users attention. Resolving operator actions typically require discussion with the
aircraft analyst.

Page | 15

- Task/Status -

Task/Status

The Task/Status screen serves as the backbone of the system as all system functions
look to this area for information. It stores the most current information associated with
all routine tasks within the application which include Components, Services, Inspection
Packages and AD/SI tasks for each aircraft and major subcomponent. 4
I.

Default View:
Clicking the Task/Status link from within the navigation panel produces a new tab that
displays all of the ATA Chapters along with their individual tasks counts. Expanding a
chapter using the plus icon + will display all of its tasks.

II.

Filtering for Tasks:


Most maintenance personnel accessing the Task/Status area do so with the intent on
researching information against a specific task. The most efficient method to locate the
task is with the Task/Status Filter.
i. Example Find the Standby Altimeter Calibration
and any related tasks.
ii. Search Filters Relevant information must be
typed into one or more of the filter fields in order to
generate the desired results. The user
understands that the task would most likely be
associated with ATA Chapter 34 (Navigation),
that there is a high probability its description would
contain Altimeter and because it is a calibration it
would probably be considered a Service.

Each engine, propeller and APU has its own unique status file very much like that of an aircraft. When
any one of these major assemblies are installed on an aircraft their status blend with the status of the
aircraft so that to the end user the combined body appears to be one.

Page | 16

III. Task Structural Display:


Using the stated filter criteria the system was able to correctly identify and display task
341106, the Calibration Test of the Standby Altimeter.
i. Center Display The ATA tree listing from the original image has now been replaced
with the search results based on the filter criteria. From the below image it can be
seen that the upper center display presents the most critical task information.

Task Number
Task Description
Compliance Values
Active Interval
Next Due Values Includes maximum limits when tolerances are applicable.
Time Remaining Values
Part/Serial Information

ii. Lower Display Only when the user clicks the task number from within the center
display will the system undock and open the lower display. When this is accomplished
the application will present additional in-depth information on the task in the form of
four tabs that can actively be toggled by the individual viewing the page.
a. Detail Tab Displays references to both the requirement and procedural source
documents, update notes, attachments, and historic transaction information.
b. Related Tasks Lists all of the tasks related to the driving task in the center
display. In this example we can see that there are two tasks listed, the primary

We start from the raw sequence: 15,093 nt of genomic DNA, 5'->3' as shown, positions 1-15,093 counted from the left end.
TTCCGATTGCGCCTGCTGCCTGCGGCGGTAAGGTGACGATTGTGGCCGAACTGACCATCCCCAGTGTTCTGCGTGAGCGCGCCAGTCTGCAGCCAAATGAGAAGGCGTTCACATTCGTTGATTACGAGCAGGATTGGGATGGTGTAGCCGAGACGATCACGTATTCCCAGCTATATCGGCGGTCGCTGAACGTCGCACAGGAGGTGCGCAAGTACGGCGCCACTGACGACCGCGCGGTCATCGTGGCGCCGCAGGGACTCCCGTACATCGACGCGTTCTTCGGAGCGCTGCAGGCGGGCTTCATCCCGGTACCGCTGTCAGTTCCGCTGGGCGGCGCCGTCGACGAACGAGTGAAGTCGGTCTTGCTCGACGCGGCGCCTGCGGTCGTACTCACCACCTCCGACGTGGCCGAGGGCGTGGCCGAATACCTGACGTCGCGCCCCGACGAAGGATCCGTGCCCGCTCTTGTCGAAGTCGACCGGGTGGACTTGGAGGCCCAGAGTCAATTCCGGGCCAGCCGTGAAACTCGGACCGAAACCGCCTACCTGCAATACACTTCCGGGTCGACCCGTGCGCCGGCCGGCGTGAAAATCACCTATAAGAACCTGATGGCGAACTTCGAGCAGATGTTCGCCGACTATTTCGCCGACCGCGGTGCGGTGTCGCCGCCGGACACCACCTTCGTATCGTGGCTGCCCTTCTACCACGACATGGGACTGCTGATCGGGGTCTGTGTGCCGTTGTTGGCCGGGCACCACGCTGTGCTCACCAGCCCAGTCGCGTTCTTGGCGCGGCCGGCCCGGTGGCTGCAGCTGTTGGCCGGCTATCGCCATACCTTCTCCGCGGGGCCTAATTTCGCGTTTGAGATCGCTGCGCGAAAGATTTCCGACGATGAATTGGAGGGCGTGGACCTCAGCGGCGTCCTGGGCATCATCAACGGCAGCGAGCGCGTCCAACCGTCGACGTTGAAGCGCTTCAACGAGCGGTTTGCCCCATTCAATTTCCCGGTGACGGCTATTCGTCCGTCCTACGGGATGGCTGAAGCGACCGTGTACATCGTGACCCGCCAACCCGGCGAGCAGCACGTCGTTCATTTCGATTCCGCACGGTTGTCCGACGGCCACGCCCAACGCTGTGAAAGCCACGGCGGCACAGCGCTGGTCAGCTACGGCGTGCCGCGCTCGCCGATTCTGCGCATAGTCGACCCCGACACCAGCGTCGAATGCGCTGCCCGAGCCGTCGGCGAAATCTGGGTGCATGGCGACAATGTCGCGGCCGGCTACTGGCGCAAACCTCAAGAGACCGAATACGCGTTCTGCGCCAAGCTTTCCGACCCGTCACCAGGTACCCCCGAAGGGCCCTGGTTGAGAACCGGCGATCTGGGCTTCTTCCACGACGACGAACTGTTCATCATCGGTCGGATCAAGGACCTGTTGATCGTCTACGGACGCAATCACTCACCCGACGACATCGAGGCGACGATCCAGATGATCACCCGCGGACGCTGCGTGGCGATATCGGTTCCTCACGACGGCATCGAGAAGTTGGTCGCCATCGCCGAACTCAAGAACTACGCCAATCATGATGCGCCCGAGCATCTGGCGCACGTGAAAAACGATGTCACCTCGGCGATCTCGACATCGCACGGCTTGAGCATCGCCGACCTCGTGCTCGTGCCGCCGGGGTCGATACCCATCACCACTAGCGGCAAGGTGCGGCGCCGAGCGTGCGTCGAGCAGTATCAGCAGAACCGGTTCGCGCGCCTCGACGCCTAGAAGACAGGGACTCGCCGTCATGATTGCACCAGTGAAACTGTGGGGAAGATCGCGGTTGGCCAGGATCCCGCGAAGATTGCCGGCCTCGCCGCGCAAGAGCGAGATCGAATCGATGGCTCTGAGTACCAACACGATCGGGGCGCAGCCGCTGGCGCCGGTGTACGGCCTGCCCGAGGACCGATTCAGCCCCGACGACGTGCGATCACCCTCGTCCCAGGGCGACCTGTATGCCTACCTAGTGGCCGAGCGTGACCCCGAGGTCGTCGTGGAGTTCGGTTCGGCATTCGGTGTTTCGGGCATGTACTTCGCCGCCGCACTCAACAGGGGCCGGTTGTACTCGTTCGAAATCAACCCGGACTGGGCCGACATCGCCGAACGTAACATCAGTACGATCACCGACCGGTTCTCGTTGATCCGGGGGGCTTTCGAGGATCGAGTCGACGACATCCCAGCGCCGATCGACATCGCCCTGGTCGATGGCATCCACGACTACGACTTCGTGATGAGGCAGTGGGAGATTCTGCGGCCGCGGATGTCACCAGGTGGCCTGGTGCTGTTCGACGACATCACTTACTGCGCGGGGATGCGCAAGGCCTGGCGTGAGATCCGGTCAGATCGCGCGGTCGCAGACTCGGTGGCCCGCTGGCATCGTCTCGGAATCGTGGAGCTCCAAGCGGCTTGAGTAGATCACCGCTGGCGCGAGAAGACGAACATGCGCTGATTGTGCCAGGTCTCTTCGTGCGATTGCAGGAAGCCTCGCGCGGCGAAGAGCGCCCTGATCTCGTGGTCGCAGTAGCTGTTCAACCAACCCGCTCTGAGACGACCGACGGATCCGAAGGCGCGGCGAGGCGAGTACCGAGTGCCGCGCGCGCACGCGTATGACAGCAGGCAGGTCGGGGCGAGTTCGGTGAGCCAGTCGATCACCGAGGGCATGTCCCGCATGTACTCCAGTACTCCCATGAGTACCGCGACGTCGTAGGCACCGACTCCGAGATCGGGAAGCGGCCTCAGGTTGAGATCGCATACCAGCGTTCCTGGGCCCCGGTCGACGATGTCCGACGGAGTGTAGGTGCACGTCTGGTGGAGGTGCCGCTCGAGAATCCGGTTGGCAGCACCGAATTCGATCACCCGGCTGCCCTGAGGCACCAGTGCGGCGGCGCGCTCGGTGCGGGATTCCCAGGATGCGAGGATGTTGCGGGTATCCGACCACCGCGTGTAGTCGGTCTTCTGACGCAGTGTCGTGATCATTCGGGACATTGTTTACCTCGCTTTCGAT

and an associated task.
c. Req/Parts Presents all requirements assigned to the task and any assigned
allowable parts.
d. History Provides direct access to all historic updates to the task.

Page | 17

IV. Task Functions:


Functions are directly available via the Task/Status screen which can be applied against
any task displayed within the listing. It is a simple matter of highlighting the tasks to fill in
the checkboxes on the left side of the screen and then to either right mouse click to enable
an on the fly menu or to choose from the options listed within the docked menus located at
the top of the center display area.
i. Selecting Tasks:
The below methods allow the user to choose multiple task selections on the fly.
a. Mouse Select;
Directly click the checkboxes or task header bar.
Directly click task header bars.
Hold Shift key and click the checkboxes or the header bars.
Selectively depress the Control key and select random tasks.
b. Keyboard Select;
Use mouse to position first selection.
Hold Shift key and arrow either up or down.
Arrow up and down and depress the Control key followed by clicking
Enter to select random tasks.
ii. Menu Functions:
The following is a listing of available menu functions.
a. Update/Maintenance Log/MTR Sends the tasks directly to the update function.
b. Add/Edit Tasks
c. Add Tasks to Work Orders or Task Groups
d. Print Status, Work Cards, or Logbook Reports
iii. Deselecting Tasks:
Selecting tasks essentially places them in a storage area so that the user may run new
filter criteria and continue choosing different tasks. To deselect the body access the
Items Selected menu at the top right corner of the screen and choose Clear
Selection.

Page | 18

Task History
- Task History The History feature provides detailed historic information associated with all task
updates dating back to the period when the aircraft was initially activated in CAMP.
I.

Access Points Historic compliance information can be accessed from three separate